LEFT OVERS, opportunities to be creative

For me, the term left-overs has negative connotations, something that is unconsumed, unused and maybe discarded.

Not so in my household. No food wastage.

For those times when I cook more than we can eat, leftovers are never wasted.

If the amount of leftovers seems too small to save, they are eaten there and then. (I know overeating is not necessarily a good thing). If there are slightly bigger amounts of a dish uneaten, they are saved as a snack for lunch. More substantial quantities are either frozen for another time or – even better – reconstituted and transformed into something else.

This is something that I really enjoy doing. I like the challenge of compounding the ingredients, devising new flavours.

The easiest ways for using leftovers are in a soup, or making a frittata (as above).

I like making what the French call a salade composée, ie a made up salad, using a number of ingredients – usually a mixture of cooked and raw ingredients. The photo below is of mixed salad leaves, mayonnaise, olives and left over rabbit.

Here are other ways I have  recently used left overs creatively.

Pasta Con Il Cavolo Coppuccio Rosso, Pasta With Red Cabbage.

Below is a composition using leftover braised red cabbage.  All I did was sauté some pancetta (or speck), added the left over braised cabbage that had been a contorno – a side dish cooked with a mixture of red onions,  a splash of red wine and red vinegar, bay leaves, salt and black pepper. The odd Juniper berry or caraway seed doesn’t go astray either. On this occasion  I used wholemeal pasta, if I had some rye pasta at home I would have preferred this, this being in keeping with the braised red cabbage that is especially common in the very north of Italy.

I had some left over pork and fennel Italian sausages intended to be stuffed in a bread roll, but I  changed my mind when  I found some vegetables that looked like tiny red kale. The quantities were too small to use on their own so I combined them with the sausages to make a pasta dish.

The  vegetables are called kalettes. I was interstate when I bought these and hopefully I will be able to also find some in Melbourne.

From the web: Kalettes taste slightly nutty, milder than kale and less earthy than Brussels sprouts. Unlike kale, which has big, wide leaves, Kalettes’ leaves are small and curly with green sprouts. They are high in vitamins C and K.

Once I sautéed the kalettes in some extra virgin oil and some garlic I also added some fennel seeds, a splash of red wine and while the wine evaporated the vegetables softened. If they had been too crunchy I would have added some water and covered them with a lid while they softened. Some toasted pine nuts and pecorino to finished off the pasta dish . Of course the kalettes could have been  substituted with broccoli or cime di rapa.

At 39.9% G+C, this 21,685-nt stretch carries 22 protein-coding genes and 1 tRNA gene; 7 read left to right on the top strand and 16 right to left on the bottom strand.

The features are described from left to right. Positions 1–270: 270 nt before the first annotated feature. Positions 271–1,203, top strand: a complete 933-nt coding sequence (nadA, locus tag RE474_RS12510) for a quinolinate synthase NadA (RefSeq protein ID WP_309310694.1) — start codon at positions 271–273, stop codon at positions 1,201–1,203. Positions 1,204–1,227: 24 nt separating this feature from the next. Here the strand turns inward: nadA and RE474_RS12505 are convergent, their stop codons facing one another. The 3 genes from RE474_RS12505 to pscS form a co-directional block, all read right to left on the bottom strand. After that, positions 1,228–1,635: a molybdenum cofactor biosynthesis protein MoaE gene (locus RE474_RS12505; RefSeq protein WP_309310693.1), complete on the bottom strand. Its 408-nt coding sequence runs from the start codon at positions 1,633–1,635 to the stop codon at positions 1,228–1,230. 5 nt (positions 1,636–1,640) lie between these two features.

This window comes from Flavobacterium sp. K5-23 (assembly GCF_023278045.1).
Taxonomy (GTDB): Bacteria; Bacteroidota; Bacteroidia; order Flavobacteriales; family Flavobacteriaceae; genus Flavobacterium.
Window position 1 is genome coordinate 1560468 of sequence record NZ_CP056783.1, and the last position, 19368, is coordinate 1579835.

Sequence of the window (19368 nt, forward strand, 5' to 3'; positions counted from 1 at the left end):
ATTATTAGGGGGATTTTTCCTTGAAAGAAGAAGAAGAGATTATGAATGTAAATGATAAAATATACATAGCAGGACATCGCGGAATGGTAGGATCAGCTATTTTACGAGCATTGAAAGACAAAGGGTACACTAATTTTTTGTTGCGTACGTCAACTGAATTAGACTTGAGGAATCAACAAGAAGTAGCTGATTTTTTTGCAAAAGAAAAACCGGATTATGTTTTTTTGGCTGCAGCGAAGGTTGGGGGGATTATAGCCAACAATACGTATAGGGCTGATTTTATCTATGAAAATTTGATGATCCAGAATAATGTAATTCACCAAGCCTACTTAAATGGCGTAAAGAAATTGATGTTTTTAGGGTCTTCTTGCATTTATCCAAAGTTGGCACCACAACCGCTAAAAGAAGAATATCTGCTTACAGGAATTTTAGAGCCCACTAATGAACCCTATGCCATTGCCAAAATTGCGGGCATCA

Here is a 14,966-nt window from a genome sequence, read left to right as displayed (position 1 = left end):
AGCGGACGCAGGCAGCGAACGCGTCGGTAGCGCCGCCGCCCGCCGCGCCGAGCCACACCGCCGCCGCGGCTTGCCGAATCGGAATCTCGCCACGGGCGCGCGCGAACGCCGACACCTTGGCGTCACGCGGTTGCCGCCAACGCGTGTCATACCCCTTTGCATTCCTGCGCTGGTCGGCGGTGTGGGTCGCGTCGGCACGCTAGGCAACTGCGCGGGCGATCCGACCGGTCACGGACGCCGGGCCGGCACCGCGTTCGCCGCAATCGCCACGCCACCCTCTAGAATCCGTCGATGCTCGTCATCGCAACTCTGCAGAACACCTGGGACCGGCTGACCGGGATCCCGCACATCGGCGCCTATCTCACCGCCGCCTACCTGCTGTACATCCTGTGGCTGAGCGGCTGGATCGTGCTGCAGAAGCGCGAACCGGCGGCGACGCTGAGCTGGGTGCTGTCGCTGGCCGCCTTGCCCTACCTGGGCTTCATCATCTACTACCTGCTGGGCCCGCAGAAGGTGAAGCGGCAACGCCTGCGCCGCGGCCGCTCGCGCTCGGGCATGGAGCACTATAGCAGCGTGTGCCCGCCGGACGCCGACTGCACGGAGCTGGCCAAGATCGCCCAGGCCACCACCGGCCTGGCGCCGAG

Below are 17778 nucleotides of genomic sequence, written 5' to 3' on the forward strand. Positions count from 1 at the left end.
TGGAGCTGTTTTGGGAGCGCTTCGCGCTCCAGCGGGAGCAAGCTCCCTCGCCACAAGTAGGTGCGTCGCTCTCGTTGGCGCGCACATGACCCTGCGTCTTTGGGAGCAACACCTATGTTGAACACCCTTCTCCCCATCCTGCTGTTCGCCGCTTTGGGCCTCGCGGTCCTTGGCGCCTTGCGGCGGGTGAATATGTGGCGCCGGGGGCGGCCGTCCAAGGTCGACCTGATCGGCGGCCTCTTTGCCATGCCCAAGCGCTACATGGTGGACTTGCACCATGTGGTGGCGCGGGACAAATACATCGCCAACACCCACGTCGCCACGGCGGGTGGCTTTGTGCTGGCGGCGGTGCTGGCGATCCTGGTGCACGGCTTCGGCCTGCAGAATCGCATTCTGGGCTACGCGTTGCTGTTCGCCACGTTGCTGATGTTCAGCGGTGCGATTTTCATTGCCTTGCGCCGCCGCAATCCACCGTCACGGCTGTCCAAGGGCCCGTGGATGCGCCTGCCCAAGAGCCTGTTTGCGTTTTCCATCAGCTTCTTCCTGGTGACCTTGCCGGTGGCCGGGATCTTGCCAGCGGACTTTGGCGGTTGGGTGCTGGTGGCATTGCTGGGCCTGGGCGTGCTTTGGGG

And this is what I did with some left over humus that I had when friends dropped in unexpectedly.

In the fridge I also had some left over cooked chickpeas. After covering the humus with  the chickpeas I surrounded  the  centre piece with green leaves –  watercress, nasturtium  and some red lettuce leaves, a little chopped spring onion, a vinaigrette  and some feta.  They thought it was pretty good.

What about the leftover chicken breasts I cooked with mustard sauce for Bastille Day?

I braised some fennel with parsley, garlic, butter, stock and white wine and covered the contents with a lid until the fennel was cooked. I added the chicken and served it with creamy mashed potatoes and parsnips.

I have some beef spezzatino (braise/stew) cooked with bay leaves and white wine in the fridge from a couple of nights ago and I have yet to reinvent this.

We ate the carrots so there are none in the leftovers. I may braise some mushrooms with parsley and garlic and once they are cooked I  could add the left over meat and present it with polenta.

Or maybe to the meat I will add some cooked, cannellini beans sautéed with garlic and parsley, or perhaps borlotti and speck.  There will not be leftovers.

 

 

RIGATONI CON RAGU D’ANATRA (duck ragout)

Making a duck ragout/ragù with minced duck is not much different from making a good bolognese sauce.

It is the same cooking method, they are both slow cooked and have the same ingredients: the soffritto made by sautéing   in extra virgin olive oil minced / finely cut onion, carrot and celery.

I use the same herbs and add a grating of nutmeg.

Wine and good stock  are very much staples in my cooking, in this case I add white wine with the duck because it is a pale meat.

In this case the vegetables for the soffritto are not as finely cut as I would have liked, however my kitchen helper was in a hurry. I say this in a light tone, the sauce could have looked a little better, but it tasted good.

There are few little things that are different from making a bolognese and a ragù d’ anatra (duck ragout) to dress pasta:

The addition of a little milk or cream that is usual in the bolognese; this is because the duck is fatty. I watched the seller place  whole duck breasts into the mincer so the fat is to be expected.

Because of this abundance of fat I also skim some of the fat off the surface once the ragout is cooked.

I add is less tomato paste. When I make a ragout with duck or game, I make a brown sauce rather than red.

Sometimes, I also may add a few dried mushrooms to enhance the taste. The liquid also goes in.

And there you have it:

Rigatoni con ragù d’ anatra (duck ragout).

SEE:

PAPPARDELLE (Pasta with Hare or game ragù)

SLIPPERY JACKS AND OTHER MUSHROOMS

It is mushroom time again. This time, I only found  Slippery Jacks, tiny compact ones.

They are slimy and they take a bit of cleaning.

Washing too.

And them drying them with old tea towels.

I cooked them with  onions, garlic and herbs, braised them in extra virgin olive oil and a splash of white wine.